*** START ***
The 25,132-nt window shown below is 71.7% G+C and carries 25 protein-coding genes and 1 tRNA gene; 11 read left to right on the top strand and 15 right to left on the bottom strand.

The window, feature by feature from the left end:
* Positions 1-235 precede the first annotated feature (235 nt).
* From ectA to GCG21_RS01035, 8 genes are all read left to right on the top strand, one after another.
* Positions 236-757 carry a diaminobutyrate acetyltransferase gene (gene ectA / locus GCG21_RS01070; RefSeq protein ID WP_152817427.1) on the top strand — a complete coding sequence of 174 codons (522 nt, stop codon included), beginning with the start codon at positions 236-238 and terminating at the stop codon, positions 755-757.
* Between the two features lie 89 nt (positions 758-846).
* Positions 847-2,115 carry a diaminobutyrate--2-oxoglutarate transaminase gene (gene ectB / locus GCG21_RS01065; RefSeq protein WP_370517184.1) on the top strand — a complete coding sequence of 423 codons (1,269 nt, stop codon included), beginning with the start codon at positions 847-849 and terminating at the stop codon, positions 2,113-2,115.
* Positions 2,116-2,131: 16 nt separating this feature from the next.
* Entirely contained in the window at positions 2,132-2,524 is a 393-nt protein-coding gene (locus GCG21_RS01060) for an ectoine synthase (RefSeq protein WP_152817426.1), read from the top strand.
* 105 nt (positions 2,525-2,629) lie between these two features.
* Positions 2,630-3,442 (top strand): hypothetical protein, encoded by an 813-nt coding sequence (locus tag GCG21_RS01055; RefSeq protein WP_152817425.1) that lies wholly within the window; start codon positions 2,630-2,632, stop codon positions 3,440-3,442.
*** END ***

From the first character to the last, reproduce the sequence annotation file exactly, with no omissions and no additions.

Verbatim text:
The 25,132-nt window shown below is 71.7% G+C and carries 25 protein-coding genes and 1 tRNA gene; 11 read left to right on the top strand and 15 right to left on the bottom strand.

The window, feature by feature from the left end:
* Positions 1-235 precede the first annotated feature (235 nt).
* From ectA to GCG21_RS01035, 8 genes are all read left to right on the top strand, one after another.
* Positions 236-757 carry a diaminobutyrate acetyltransferase gene (gene ectA / locus GCG21_RS01070; RefSeq protein ID WP_152817427.1) on the top strand — a complete coding sequence of 174 codons (522 nt, stop codon included), beginning with the start codon at positions 236-238 and terminating at the stop codon, positions 755-757.
* Between the two features lie 89 nt (positions 758-846).
* Positions 847-2,115 carry a diaminobutyrate--2-oxoglutarate transaminase gene (gene ectB / locus GCG21_RS01065; RefSeq protein WP_370517184.1) on the top strand — a complete coding sequence of 423 codons (1,269 nt, stop codon included), beginning with the start codon at positions 847-849 and terminating at the stop codon, positions 2,113-2,115.
* Positions 2,116-2,131: 16 nt separating this feature from the next.
* Entirely contained in the window at positions 2,132-2,524 is a 393-nt protein-coding gene (locus GCG21_RS01060) for an ectoine synthase (RefSeq protein WP_152817426.1), read from the top strand.
* 105 nt (positions 2,525-2,629) lie between these two features.
* Positions 2,630-3,442 (top strand): hypothetical protein, encoded by an 813-nt coding sequence (locus tag GCG21_RS01055; RefSeq protein WP_152817425.1) that lies wholly within the window; start codon positions 2,630-2,632, stop codon positions 3,440-3,442.